Former Olympian remembers gold medal run 50 years laterby Kelsey Dayton
— March 4, 2014
There are many things Pepi Stiegler doesn’t remember.
At 76 years old, he doesn’t remember the first time he put on skis, just that skiing was a way of life in his town of Lienz, Austria. It’s how he got to school.
He doesn’t remember if he won races as a kid, just that they raced all the time – to school, after school and in sanctioned events on the weekends. At some point he realized he was better than most of the skiers in his town.
He doesn’t even remember how he placed in the slalom in his first Olympics in 1960. It might have been fifth, which doesn’t count for much. Or it might have been fourth. “Nobody ever remembers if you were fourth either,” he said.
But there are some things he doesn’t forget. Like how at the 1960 Olympics, where he won a silver medal in the giant slalom, the French were far more technologically advanced compared to the other teams and they took gold and bronze in the downhill. Or how after his teammate Agon Zimmerman won the gold in the downhill at the 1964 Olympics, Stiegler almost lost his spot in slalom because coaches thought Zimmerman should get one of the limited spots to represent Austria. He remembers the anxiety of thinking he might not race in the event in which he was favored. His hometown protested, demonstrating in the streets in support, until Stiegler’s name was announced to compete.
“When I was in the starting gate of the slalom, I felt I had an obligation to demonstrate that my people were right in their rebellion,” he said. “And I did that.”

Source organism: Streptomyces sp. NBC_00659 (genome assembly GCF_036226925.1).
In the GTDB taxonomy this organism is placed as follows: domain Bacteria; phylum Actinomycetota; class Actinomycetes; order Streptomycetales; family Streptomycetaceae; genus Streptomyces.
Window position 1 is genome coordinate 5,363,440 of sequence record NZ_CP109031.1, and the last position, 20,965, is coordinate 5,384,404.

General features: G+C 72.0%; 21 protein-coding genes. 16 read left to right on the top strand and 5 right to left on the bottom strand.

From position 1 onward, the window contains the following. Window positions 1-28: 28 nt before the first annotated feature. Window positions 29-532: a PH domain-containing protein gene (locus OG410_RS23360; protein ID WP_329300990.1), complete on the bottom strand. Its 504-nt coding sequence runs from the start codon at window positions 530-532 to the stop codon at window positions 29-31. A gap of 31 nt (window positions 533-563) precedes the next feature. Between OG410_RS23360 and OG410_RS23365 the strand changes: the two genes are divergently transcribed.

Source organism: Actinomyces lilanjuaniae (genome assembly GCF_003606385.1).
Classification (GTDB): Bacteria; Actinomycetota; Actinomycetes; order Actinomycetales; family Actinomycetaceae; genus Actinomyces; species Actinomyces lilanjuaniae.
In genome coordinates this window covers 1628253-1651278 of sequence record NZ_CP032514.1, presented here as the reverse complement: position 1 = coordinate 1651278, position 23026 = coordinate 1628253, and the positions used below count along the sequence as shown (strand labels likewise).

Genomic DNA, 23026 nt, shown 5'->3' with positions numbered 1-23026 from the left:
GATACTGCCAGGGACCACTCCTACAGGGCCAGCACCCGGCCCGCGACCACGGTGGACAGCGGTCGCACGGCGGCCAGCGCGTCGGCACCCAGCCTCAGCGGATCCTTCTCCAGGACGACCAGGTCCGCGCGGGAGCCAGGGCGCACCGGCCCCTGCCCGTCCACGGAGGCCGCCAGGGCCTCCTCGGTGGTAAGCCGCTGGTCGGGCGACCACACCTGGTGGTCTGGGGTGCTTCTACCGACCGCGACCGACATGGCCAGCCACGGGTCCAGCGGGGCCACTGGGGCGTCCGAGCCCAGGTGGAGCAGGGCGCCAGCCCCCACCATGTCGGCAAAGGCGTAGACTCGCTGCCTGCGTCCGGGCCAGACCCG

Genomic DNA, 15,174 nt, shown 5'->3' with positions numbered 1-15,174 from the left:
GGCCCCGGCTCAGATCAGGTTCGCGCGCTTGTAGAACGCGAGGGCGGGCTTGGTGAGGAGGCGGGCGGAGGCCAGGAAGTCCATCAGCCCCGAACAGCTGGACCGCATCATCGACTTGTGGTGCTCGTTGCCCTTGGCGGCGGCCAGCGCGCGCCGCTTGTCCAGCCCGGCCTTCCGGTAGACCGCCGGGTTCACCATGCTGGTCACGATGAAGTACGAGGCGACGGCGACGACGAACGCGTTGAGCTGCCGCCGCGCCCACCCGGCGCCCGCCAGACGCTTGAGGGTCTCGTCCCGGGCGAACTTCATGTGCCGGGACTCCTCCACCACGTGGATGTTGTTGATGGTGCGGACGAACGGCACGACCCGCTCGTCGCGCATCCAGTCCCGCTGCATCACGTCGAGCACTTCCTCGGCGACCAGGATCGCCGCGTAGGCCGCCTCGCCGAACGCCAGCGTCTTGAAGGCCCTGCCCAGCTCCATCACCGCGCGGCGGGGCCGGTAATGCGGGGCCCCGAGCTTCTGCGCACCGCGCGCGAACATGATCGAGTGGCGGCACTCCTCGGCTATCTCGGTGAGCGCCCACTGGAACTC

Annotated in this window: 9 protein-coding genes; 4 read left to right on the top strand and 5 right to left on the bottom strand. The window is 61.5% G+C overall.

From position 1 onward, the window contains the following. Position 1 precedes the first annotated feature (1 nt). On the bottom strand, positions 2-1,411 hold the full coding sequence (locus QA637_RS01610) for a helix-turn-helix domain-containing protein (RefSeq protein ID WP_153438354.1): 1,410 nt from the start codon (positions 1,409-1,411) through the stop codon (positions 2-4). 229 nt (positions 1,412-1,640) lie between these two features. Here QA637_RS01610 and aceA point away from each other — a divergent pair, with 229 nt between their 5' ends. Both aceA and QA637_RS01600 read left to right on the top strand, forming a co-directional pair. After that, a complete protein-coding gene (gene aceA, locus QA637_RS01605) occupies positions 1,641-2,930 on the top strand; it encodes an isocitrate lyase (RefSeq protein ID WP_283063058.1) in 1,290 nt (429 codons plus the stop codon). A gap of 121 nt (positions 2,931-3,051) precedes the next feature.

Stiegler said it was as though he took flight. “I put on wings for that first round. I went through there on wings. Bingo. Bingo. Bingo.”
He finished a second ahead of the next skier. His second run was more conservative, he didn’t want to lose his advantage by making a mistake, but it was still strong enough for a gold medal. He was so grateful to the support of his town, he let them keep the medal to display.
“How do you say no to the mayor who led the protest to let you compete?” he said.
He won a bronze that year too, in the giant slalom and then he left racing, feeling he’d peaked.
He took a job at Jackson Hole Mountain Resort, his gold medal giving him enough cachet to help start a ski school for which he’d serve as director for 29 years. He raised his family in Jackson and, without any prodding, his son Seppi and daughter Resi both became ski racers.
Every Olympics Stiegler remembers. But this year, the 50th anniversary of the games when he won the gold medal, which “changed his life,” his focus wasn’t so much on the memories, but on his daughter, Resi Stiegler who competed in her second Olympics games. (She also raced in Italy in 2006).
It’s hard not to immediately compare the Olympics his daughter raced in, to the ones in which he competed.
The Olympics is much more of a spectacle that when Pepi Stiegler raced. It’s much more intense, he said. In part because of the number of athletes. When Stiegler raced, he knew all of his opponents, and there were only about four who were contenders for the gold. Today, while there are people favored to medal, there are still a dozen others who could potentially make the podium, he said. They are all professionals. The racers differ by fractions of seconds.
The sport is so different today that Stiegler doesn’t give his children advice. He had no parting words for his daughter before she left for the Olympics. He knows she’s an expert skier and “podium material.” And he knew, due to the time delay in broadcasting the events, before he even settled into his chair to watch and cheer for her, that this year she would not medal.
He also knew that watching her compete was something he’d never forget.
— “Peaks to Plains” is a blog focusing on Wyoming’s outdoors and communities. Kelsey Dayton is a freelancer and the editor of Outdoors Unlimited, the magazine of the Outdoor Writers Association of America. She has worked as a reporter for the Gillette News-Record, Jackson Hole News&Guide and the Casper Star Tribune. Contact Kelsey at firstname.lastname@example.org. Follow her on twitter: @Kelsey_Dayton
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